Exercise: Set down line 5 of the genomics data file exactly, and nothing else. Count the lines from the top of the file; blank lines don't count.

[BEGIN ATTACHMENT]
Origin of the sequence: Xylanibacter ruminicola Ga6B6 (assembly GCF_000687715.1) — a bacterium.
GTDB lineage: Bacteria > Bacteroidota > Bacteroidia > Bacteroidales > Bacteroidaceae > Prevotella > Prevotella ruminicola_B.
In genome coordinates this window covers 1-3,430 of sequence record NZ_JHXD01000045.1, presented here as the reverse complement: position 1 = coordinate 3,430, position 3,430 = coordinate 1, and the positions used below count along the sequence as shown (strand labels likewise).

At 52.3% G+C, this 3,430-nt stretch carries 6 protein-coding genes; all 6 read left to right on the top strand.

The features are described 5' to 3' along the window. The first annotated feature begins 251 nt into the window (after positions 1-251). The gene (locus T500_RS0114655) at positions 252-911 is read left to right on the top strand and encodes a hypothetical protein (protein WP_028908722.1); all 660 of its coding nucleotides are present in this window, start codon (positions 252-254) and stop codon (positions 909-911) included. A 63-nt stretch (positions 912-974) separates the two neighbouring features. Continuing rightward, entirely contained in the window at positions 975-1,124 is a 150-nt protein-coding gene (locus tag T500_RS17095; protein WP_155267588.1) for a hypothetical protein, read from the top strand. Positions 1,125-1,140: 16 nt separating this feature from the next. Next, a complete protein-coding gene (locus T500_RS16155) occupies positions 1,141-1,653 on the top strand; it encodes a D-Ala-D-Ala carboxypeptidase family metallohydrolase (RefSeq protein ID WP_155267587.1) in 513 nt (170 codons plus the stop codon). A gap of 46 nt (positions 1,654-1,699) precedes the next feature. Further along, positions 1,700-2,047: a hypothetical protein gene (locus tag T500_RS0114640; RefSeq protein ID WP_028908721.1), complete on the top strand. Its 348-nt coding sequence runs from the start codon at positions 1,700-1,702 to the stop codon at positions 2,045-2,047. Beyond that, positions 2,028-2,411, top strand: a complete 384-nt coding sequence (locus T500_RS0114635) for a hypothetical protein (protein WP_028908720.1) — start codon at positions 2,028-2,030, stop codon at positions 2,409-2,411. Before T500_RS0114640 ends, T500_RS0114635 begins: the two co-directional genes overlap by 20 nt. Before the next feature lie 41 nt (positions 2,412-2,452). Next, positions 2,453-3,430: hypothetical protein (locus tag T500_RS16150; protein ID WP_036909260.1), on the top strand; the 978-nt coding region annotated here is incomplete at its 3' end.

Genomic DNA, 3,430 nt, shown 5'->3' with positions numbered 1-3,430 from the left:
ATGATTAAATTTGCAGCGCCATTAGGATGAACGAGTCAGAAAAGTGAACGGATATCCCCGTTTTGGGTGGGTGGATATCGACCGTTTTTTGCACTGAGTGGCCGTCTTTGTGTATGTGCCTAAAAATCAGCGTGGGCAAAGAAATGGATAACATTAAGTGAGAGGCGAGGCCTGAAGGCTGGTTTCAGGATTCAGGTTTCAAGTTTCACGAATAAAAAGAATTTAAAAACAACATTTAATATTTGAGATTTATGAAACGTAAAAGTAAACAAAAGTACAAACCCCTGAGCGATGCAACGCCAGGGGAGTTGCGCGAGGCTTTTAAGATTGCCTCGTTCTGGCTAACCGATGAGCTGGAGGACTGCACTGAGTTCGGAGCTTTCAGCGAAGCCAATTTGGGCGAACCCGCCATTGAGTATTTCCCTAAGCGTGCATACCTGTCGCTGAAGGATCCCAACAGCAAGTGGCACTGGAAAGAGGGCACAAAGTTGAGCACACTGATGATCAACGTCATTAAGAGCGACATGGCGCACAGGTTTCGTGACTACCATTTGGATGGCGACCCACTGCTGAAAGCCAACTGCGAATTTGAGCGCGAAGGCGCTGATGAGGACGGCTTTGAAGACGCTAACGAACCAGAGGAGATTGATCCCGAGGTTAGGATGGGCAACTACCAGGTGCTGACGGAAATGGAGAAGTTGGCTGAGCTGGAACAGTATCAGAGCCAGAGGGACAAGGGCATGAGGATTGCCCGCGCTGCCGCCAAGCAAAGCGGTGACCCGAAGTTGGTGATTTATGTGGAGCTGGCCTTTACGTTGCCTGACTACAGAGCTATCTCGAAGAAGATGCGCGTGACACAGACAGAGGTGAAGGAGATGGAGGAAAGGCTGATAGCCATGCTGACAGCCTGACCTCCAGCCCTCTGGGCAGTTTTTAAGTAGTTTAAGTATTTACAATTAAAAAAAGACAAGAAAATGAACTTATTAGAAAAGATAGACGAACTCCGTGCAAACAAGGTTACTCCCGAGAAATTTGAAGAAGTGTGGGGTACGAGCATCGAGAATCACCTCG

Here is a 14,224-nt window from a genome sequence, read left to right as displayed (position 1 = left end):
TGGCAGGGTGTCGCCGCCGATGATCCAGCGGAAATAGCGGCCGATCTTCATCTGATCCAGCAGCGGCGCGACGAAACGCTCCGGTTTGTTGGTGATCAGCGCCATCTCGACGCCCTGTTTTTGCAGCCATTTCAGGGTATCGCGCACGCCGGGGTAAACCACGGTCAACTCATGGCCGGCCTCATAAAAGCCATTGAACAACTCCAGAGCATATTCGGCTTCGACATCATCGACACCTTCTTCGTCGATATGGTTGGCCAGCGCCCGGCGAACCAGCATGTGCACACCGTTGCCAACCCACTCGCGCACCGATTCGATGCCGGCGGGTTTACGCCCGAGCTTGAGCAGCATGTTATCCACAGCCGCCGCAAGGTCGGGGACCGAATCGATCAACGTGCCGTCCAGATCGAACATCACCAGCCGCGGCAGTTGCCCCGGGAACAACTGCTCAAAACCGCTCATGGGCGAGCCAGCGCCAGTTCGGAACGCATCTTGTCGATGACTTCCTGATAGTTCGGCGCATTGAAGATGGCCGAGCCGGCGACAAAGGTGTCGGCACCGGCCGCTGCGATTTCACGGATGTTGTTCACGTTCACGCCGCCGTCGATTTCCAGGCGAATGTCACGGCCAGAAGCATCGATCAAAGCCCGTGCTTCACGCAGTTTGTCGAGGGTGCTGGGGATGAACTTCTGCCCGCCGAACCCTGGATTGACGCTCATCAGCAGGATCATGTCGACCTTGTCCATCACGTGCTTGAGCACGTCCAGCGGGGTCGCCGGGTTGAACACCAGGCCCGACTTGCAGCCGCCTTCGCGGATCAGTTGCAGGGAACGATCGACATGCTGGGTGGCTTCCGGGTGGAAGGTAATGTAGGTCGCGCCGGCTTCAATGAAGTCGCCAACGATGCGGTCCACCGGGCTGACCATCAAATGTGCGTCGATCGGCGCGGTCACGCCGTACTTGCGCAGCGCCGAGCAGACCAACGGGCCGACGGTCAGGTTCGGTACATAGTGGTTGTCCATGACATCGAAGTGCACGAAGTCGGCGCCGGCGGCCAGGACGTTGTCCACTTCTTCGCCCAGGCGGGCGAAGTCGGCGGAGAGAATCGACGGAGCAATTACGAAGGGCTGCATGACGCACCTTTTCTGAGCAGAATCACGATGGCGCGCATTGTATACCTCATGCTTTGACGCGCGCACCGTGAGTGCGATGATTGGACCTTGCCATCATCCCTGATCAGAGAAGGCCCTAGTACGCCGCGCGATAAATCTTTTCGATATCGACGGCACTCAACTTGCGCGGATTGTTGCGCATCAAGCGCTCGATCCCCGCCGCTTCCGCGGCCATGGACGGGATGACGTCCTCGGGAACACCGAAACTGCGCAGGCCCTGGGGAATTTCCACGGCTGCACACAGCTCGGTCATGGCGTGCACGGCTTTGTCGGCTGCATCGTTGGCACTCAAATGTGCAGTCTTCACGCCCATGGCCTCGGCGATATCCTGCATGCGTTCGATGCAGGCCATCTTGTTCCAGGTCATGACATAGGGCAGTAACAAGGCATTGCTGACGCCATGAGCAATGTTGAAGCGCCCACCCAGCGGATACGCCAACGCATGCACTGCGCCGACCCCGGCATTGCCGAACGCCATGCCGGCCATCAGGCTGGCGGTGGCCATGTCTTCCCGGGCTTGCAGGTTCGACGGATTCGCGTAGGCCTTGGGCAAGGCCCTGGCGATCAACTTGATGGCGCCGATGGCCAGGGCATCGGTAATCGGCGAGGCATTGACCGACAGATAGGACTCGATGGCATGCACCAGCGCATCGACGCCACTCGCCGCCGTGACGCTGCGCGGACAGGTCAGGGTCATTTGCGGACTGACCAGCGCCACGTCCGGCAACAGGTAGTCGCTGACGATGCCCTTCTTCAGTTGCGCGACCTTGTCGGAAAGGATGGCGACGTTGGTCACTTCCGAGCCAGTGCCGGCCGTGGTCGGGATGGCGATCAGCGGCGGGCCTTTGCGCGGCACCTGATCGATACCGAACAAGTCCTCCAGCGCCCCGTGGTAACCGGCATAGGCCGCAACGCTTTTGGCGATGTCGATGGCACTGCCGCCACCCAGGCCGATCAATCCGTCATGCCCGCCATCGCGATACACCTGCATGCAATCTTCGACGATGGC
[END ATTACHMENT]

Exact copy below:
The features are described 5' to 3' along the window. The first annotated feature begins 251 nt into the window (after positions 1-251). The gene (locus T500_RS0114655) at positions 252-911 is read left to right on the top strand and encodes a hypothetical protein (protein WP_028908722.1); all 660 of its coding nucleotides are present in this window, start codon (positions 252-254) and stop codon (positions 909-911) included. A 63-nt stretch (positions 912-974) separates the two neighbouring features. Continuing rightward, entirely contained in the window at positions 975-1,124 is a 150-nt protein-coding gene (locus tag T500_RS17095; protein WP_155267588.1) for a hypothetical protein, read from the top strand. Positions 1,125-1,140: 16 nt separating this feature from the next. Next, a complete protein-coding gene (locus T500_RS16155) occupies positions 1,141-1,653 on the top strand; it encodes a D-Ala-D-Ala carboxypeptidase family metallohydrolase (RefSeq protein ID WP_155267587.1) in 513 nt (170 codons plus the stop codon). A gap of 46 nt (positions 1,654-1,699) precedes the next feature. Further along, positions 1,700-2,047: a hypothetical protein gene (locus tag T500_RS0114640; RefSeq protein ID WP_028908721.1), complete on the top strand. Its 348-nt coding sequence runs from the start codon at positions 1,700-1,702 to the stop codon at positions 2,045-2,047. Beyond that, positions 2,028-2,411, top strand: a complete 384-nt coding sequence (locus T500_RS0114635) for a hypothetical protein (protein WP_028908720.1) — start codon at positions 2,028-2,030, stop codon at positions 2,409-2,411. Before T500_RS0114640 ends, T500_RS0114635 begins: the two co-directional genes overlap by 20 nt. Before the next feature lie 41 nt (positions 2,412-2,452). Next, positions 2,453-3,430: hypothetical protein (locus tag T500_RS16150; protein ID WP_036909260.1), on the top strand; the 978-nt coding region annotated here is incomplete at its 3' end.